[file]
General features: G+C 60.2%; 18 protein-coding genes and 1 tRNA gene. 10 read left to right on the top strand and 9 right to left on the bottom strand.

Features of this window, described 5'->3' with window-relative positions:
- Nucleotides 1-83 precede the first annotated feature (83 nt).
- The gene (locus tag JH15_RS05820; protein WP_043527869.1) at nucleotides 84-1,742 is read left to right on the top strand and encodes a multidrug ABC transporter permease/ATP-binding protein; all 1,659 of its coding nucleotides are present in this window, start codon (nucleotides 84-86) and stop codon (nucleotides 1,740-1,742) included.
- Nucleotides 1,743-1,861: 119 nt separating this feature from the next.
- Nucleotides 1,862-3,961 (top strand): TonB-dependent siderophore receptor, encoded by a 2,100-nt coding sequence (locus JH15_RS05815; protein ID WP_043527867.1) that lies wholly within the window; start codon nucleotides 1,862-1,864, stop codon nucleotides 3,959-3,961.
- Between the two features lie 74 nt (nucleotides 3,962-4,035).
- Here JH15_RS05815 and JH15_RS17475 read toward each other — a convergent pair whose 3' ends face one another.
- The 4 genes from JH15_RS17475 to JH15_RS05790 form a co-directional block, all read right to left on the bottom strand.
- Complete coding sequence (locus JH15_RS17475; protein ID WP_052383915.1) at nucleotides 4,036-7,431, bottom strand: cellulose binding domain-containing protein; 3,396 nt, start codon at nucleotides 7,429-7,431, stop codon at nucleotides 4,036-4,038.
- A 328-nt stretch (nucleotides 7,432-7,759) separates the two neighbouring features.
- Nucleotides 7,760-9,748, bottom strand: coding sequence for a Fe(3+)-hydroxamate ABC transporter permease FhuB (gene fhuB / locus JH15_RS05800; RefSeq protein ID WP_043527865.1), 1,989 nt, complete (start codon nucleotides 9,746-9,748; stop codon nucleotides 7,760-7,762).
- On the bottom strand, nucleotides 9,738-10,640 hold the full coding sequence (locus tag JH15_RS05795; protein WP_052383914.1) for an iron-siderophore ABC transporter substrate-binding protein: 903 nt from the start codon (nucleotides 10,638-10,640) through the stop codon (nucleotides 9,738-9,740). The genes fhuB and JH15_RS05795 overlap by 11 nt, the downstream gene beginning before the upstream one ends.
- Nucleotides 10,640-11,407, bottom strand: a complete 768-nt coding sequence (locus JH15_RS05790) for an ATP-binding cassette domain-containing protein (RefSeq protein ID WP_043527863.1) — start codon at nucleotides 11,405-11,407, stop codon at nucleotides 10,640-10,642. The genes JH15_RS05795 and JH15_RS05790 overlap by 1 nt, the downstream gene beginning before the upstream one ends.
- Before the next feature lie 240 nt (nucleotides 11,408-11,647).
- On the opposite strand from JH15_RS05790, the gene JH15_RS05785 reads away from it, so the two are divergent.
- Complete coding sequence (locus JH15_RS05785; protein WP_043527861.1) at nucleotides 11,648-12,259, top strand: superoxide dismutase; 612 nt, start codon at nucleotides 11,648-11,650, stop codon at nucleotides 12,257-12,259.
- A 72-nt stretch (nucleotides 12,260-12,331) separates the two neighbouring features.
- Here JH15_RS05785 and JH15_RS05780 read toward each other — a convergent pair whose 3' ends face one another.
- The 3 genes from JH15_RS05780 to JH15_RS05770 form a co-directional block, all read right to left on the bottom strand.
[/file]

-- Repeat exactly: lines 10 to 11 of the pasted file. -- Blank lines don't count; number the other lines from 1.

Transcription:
- Complete coding sequence (locus JH15_RS17475; protein ID WP_052383915.1) at nucleotides 4,036-7,431, bottom strand: cellulose binding domain-containing protein; 3,396 nt, start codon at nucleotides 7,429-7,431, stop codon at nucleotides 4,036-4,038.
- A 328-nt stretch (nucleotides 7,432-7,759) separates the two neighbouring features.